Life may be a journey for everyone, but some people’s life journeys are definitely more epic than others.
Everyone knows the names of the most famous explorers, the Marco Polos, Christopher Columbuses and David Livingstones of this world, but they’re far from the only people to have made ground-breaking journeys – and far from the only people to have achieved world firsts.
Here are the five most ground-breaking incredible journeys you’ve never heard of.
Thomas Stevens – The First Circumnavigation of the World by Bicycle
You might think of road cycling as a relatively modern obsession, but the first circumnavigation of the globe by bike happened as far back as 1886. Even more incredibly, the man who did it was riding a Penny Farthing.
Thomas Stevens, far from being a Victorian gentleman adventurer, was a working class lad who emigrated with his parents to the US in the 1870s. After working in mines and mills up and down the country (and being run out of town for crooked dealings at least once) Stevens bought himself a Chicago-made Penny Farthing and hit on the idea of cycling across the US.
Cycling some of the way on train tracks, he was apparently forced to hang off the edge of bridges with his bike to avoid oncoming trains. But by the time he’d completed the journey from Sacramento, California to Boston, Massachusetts, Stevens had become something of a celebrity, welcomed by the fledgling clubs of “Wheelmen” everywhere he went.
Outing, an outdoors magazine, paid for his passage across the Atlantic and he rode out of Liverpool on the next leg of his journey to cheers.
“He stopped in Constantinople to buy a new pistol and sew Turkish currency into his trousers”
Even the inevitable rain, which started almost as soon as he left the city, couldn’t dampen his spirits. From there he crossed France, Germany and Eastern Europe to Turkey stopping to buy a new pistol and sew Turkish currency into his trousers as a security precaution – both of which served him well when bandits tried to rob him near Mount Ararat.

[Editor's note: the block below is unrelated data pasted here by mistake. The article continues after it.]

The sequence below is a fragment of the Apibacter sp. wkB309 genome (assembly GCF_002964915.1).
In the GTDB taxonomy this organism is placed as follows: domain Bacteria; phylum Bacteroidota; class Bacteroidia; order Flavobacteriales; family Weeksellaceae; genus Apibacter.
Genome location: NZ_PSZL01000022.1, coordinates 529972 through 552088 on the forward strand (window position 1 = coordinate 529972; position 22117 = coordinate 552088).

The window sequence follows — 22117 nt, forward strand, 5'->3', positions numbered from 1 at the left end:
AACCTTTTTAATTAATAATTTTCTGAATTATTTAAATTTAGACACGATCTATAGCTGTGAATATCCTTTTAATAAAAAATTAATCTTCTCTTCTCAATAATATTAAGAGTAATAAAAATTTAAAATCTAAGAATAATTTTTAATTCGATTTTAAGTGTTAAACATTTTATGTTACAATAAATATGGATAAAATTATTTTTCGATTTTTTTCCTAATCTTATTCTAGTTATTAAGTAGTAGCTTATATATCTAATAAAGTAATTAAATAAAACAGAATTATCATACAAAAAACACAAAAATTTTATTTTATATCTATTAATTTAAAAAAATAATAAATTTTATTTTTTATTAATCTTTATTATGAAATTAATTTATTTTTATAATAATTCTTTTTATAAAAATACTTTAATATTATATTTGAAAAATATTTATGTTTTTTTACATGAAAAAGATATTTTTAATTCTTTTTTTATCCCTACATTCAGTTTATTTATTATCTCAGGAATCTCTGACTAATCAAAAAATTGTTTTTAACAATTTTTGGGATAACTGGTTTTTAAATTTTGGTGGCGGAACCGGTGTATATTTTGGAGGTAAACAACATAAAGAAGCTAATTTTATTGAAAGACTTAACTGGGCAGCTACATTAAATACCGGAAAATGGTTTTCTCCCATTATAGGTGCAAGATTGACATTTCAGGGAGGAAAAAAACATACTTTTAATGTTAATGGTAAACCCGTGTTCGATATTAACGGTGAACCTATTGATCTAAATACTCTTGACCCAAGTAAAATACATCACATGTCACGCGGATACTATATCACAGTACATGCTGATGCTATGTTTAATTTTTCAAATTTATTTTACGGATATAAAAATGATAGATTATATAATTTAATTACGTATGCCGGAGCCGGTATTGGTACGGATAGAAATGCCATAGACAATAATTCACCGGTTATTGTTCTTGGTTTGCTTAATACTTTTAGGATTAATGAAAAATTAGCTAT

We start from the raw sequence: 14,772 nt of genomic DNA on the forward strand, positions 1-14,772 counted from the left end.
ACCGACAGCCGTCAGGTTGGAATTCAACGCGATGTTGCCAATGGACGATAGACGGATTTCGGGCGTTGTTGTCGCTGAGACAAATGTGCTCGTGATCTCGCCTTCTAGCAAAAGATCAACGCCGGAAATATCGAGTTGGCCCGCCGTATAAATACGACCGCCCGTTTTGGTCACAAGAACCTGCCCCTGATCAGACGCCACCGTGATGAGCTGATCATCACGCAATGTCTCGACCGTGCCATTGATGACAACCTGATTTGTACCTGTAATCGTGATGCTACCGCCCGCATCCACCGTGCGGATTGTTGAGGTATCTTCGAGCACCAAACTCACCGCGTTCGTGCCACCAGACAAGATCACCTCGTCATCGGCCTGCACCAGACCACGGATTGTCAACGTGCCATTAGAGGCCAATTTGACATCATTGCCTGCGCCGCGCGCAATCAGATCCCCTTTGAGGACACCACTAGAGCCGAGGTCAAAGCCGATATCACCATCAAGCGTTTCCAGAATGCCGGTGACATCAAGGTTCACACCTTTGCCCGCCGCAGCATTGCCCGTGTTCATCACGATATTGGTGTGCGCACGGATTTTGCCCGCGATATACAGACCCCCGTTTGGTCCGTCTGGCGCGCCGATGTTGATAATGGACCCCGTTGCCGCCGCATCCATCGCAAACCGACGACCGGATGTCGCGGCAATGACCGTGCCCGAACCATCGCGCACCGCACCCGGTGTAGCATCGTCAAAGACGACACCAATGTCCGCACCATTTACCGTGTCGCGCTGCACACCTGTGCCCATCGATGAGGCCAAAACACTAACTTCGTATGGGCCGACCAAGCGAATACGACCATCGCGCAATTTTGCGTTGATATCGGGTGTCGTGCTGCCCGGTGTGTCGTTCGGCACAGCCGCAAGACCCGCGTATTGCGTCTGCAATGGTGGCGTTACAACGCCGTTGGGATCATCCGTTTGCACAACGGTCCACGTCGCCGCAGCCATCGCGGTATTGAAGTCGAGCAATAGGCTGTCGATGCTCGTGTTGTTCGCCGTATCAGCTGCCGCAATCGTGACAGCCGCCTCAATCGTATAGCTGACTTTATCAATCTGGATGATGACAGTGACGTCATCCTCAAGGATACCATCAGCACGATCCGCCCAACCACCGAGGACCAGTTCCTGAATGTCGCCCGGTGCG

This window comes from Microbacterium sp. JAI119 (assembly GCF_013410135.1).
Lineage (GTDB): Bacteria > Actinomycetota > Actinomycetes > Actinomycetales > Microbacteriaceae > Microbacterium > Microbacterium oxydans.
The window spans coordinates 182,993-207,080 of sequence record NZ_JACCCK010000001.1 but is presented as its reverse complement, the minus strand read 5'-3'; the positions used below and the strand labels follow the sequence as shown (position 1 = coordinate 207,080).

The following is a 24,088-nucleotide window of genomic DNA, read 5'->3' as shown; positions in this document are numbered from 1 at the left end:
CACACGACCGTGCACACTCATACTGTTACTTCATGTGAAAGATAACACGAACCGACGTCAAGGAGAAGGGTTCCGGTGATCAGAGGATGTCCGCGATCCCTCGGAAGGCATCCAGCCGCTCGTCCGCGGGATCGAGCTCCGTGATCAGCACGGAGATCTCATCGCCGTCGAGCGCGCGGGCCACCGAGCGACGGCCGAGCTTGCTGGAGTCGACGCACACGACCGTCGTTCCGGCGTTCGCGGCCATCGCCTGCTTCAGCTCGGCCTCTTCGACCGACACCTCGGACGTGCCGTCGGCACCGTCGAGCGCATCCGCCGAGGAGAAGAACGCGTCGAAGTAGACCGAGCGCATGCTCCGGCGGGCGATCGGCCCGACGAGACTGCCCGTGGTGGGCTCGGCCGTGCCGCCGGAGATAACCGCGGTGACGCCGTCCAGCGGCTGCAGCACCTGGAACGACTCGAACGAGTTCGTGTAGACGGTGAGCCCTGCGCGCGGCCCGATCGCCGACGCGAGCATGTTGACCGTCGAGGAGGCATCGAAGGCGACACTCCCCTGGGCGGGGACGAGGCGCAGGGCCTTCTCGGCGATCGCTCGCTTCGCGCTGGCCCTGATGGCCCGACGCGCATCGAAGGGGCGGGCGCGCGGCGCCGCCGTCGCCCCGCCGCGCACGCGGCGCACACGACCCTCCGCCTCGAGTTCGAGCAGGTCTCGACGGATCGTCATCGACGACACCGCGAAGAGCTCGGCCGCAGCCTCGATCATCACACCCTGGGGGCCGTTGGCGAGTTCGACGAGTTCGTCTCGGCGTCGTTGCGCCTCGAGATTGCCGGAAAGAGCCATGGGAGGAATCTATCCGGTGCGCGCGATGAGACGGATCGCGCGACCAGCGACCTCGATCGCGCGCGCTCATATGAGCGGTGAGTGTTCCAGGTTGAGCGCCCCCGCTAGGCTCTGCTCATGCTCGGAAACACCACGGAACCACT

He was expelled from Afghanistan by the local rulers and had to turn back but finally made it to India which, he was pleased to note, was “excellent wheeling and free from bandits”. He cycled up through China and across Japan before finally catching a steamer back to California more than two and a half years after he left.
In total he’d cycled “around 13,500 miles” of the Earth’s 24,000 mile circumference. Not bad for a boy from Berkhamsted.
Rob Thomson – Longest Journey Ever by Skateboard
Rob Thomson’s incredible journey began by emulating Thomas Stevens’ – at least partially. The New Zealander began cycling across Asia to the UK from Japan when his contract finished.
Somewhere around Switzerland however, he decided to swap two wheels for four, initially as an experiment. “I’m definitely not a skateboarder,” he told Stuff.co.nz, “I only planned to trial skating 1500km from Switzerland to England to see if it was an efficient way to travel.”
“Think of the biggest rednecks you can imagine and it was these guys…”
Soon however he was hooked. And having worked as crew on a boat to the Caribbean, he then decided to skate his way across the US. He spent New Year’s Eve 2007 with bikers in Florida, telling the news site: “Think of the biggest rednecks you can imagine and it was these guys, but they were so nice.
“We spent the night around a bonfire, one of their neighbours played the fiddle and they were shooting each other with Roman Candle fireworks.”
“The entire trip took 850 days and cost Thomson three decks, three sets of wheels and three pairs of shoes.”
Midway across the US he decided to speed things up a bit by flying to China, but then skated all the way across the country and through Kyrgyzstan (where he ate horse-penis salami!) and Uzbekistan in Central Asia before heading home.
The entire trip took 850 days and cost Thomson three decks, three sets of wheels and three pairs of shoes. But he’d travelled a total of 7,555 miles by board by the time he made it home.
Ewart Grogan – First Person to Walk the Length of Africa (from Cape Town to Cairo)
Ewart Grogan’s journey could have been the most romantic of the lot. Born into a wealthy family, he went to Winchester school and Cambridge but somehow succeeded in being expelled from both, leaving without a degree.
Of course in those days, failing at life didn’t disqualify you from ruling over vast swathes of the planet – as long as you were “a good sort of chap” and came from the right kind of family (ie. posh and British). So Grogan trotted off to Southern Africa where he helped oppress “the natives” during the Second Matabele War.